Newport Cardiac & Thoracic Surgery
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Coronary Artery Bypass Grafting
Overview of coronary artery bypass grafting
Coronary artery bypass grafting (CABG) is an operation that is performed on patients with coronary artery disease. The coronary arteries supply the heart itself with blood. Coronary artery disease occurs when the vessels become narrowed, which is usually due to atherosclerosis. As the vessels become increasingly narrowed, there is less blood flow to the heart, and chest pain occurs (known as “angina”). Patients with severe coronary artery disease also have an increased risk of blood clots forming in the coronary arteries. If a clot forms in the artery, there will be no blood flow to that part of the heart, and a heart attack will occur. In a heart attack, heart muscle begins to die as the lack of blood flow leaves the heart muscle without oxygen.
Coronary artery bypass grafting (CABG) is a common procedure that may be required in advanced coronary artery disease. Most patients who need a CABG have been seen by a cardiologist, and have undergone coronary catheterization. Coronary catheterization is an exam where dye is injected through a catheter into an artery and x-ray images show the degree of narrowing in the coronary arteries. If there is narrowing in only one artery, the cardiologist may attempt to open the artery with a stent. Patients with severe narrowing of 3 coronary arteries and most patients with diabetes are referred to a heart surgeon for CABG surgery.
The purpose of coronary artery bypass graft surgery is to “bypass” the blocked or obstructed coronary blood vessels with a segment of artery or vein from the patients’ body. The internal mammary artery (IMA), which runs under the breastbone, has the best durability and is the preferred blood vessel to use during the operation. Our surgeons attempt to use the IMA on every coronary bypass operation. As discussed earlier, most patients who have CABG surgery require multiple bypasses on different coronary arteries. The saphenous vein from the leg or radial artery from the arm may also be used to bypass the diseased vessels.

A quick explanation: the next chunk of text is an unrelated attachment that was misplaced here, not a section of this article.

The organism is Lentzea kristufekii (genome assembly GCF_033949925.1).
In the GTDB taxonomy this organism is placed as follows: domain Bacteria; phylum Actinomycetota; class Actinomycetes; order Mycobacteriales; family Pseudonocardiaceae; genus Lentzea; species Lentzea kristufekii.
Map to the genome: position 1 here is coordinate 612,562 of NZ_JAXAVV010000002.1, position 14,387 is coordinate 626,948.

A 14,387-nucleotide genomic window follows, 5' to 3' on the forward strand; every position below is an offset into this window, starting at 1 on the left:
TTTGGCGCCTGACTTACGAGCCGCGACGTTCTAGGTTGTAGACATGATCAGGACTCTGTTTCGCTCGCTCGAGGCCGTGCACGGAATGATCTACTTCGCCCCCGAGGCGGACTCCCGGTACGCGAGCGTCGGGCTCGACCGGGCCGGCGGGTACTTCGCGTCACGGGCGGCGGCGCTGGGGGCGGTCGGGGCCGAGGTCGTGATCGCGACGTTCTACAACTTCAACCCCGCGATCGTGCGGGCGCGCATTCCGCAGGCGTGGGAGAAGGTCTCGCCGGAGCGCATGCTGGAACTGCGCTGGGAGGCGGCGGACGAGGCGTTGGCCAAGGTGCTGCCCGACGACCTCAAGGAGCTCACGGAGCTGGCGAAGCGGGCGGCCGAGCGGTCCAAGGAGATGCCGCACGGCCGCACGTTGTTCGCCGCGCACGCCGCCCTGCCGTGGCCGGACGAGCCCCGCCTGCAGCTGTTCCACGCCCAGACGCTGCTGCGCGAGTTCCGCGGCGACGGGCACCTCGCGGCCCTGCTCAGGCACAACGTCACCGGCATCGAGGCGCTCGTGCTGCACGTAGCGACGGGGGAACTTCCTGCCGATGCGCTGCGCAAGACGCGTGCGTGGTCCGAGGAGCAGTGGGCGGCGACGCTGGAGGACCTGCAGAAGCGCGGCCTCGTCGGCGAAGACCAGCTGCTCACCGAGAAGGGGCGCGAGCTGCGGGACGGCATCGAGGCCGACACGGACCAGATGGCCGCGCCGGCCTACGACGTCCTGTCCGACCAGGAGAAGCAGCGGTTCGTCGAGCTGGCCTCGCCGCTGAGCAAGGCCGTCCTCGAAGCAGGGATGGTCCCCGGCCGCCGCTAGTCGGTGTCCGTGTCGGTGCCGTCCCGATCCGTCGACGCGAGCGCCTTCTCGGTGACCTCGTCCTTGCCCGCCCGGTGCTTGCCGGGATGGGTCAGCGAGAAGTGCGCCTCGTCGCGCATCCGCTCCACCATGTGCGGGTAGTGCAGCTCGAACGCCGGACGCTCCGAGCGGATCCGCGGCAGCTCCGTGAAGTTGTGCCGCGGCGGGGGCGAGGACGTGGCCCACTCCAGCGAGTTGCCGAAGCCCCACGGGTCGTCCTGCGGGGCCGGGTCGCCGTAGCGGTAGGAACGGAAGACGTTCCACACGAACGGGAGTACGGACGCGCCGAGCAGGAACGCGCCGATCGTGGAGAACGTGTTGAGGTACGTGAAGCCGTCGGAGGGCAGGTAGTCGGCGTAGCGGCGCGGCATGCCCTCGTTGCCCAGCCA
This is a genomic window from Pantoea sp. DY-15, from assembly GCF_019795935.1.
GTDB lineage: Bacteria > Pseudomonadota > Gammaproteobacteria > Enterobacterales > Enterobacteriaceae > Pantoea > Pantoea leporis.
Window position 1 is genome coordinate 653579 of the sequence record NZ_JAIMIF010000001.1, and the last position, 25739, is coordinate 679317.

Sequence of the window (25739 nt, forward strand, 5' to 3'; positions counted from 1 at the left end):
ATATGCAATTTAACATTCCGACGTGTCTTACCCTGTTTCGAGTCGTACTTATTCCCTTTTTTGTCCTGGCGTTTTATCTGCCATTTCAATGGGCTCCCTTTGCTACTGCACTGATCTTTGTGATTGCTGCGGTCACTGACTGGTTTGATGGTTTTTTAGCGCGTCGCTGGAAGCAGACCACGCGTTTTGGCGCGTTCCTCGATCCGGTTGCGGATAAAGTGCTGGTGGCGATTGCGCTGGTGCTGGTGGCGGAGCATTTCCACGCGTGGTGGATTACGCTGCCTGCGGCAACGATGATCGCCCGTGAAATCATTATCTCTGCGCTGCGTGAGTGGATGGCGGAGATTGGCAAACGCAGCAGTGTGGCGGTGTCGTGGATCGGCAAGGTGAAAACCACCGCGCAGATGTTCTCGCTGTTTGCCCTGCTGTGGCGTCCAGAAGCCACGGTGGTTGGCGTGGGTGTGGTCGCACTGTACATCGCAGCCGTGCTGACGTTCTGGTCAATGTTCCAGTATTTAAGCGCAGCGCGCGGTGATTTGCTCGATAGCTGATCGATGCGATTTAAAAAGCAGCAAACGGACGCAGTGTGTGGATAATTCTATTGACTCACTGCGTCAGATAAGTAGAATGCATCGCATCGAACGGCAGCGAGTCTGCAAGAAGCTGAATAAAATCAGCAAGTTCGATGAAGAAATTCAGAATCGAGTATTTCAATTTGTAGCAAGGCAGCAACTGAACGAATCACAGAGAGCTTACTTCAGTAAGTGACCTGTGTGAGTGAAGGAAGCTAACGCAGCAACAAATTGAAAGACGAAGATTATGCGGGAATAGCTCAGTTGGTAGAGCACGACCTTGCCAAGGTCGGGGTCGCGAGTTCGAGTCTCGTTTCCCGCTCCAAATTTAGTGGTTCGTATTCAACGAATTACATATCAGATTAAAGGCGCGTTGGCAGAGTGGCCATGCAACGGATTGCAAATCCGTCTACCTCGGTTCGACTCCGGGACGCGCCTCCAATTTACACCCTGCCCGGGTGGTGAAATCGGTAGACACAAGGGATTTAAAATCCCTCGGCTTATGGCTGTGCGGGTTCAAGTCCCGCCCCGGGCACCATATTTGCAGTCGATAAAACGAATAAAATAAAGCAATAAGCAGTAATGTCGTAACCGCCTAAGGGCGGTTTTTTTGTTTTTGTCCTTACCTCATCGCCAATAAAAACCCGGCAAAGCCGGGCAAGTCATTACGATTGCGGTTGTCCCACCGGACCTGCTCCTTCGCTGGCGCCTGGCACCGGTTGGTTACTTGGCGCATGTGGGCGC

CABG surgery may be performed using traditional “open heart surgery” or with a cutting edge techniques including off-pump bypass surgery and robotic coronary artery bypass surgery. Our surgeons are skilled in traditional as well as these new techniques, which include performing the bypasses with the patient on the heart-lung machine, with the beating heart technique, and with the assistance of robotic surgery. There are advantages and disadvantages to each approach, and we select the best technique depending on the patients’ unique characteristics and bypass requirements. Our surgeons also use cutting edge techniques to remove blood vessels from the legs, known as endoscopic vein harvesting. The traditional approach is to make a large incision in the leg to remove the saphenous vein. In endoscopic vein harvesting an instrument with a camera on the end is inserted through a small incision to remove the saphenous vein. This results in less scarring and complications for the patient.
Benefits of coronary artery bypass grafting
Coronary artery bypass grafting restores blood flow to the coronary arteries. This has two major benefits. First, patients will have relief of chest pain (known as “angina”) that is due to decreased blood flow from narrowed coronary arteries. Secondly, there is decreased risk that the coronary arteries will become completely occluded, which decreases the risk of a heart attack.
Preparing for coronary artery bypass grafting
All patients will meet with a heart surgeon before coronary artery bypass graft surgery. The surgeon will review the patient’s records and discuss the planned surgery and answer any questions that the patient may have. Prior to your CABG surgery, you will have a full medical evaluation to minimize problems during surgery. This includes a series of lab tests and other procedures. You should bring a list of all medications to your appointment before surgery. Your surgeon will evaluate all your medications and give you specific instructions on which medications to stop prior to your surgery. Please see our section on preparing for heart surgery for more information about preparing for the CABG operation.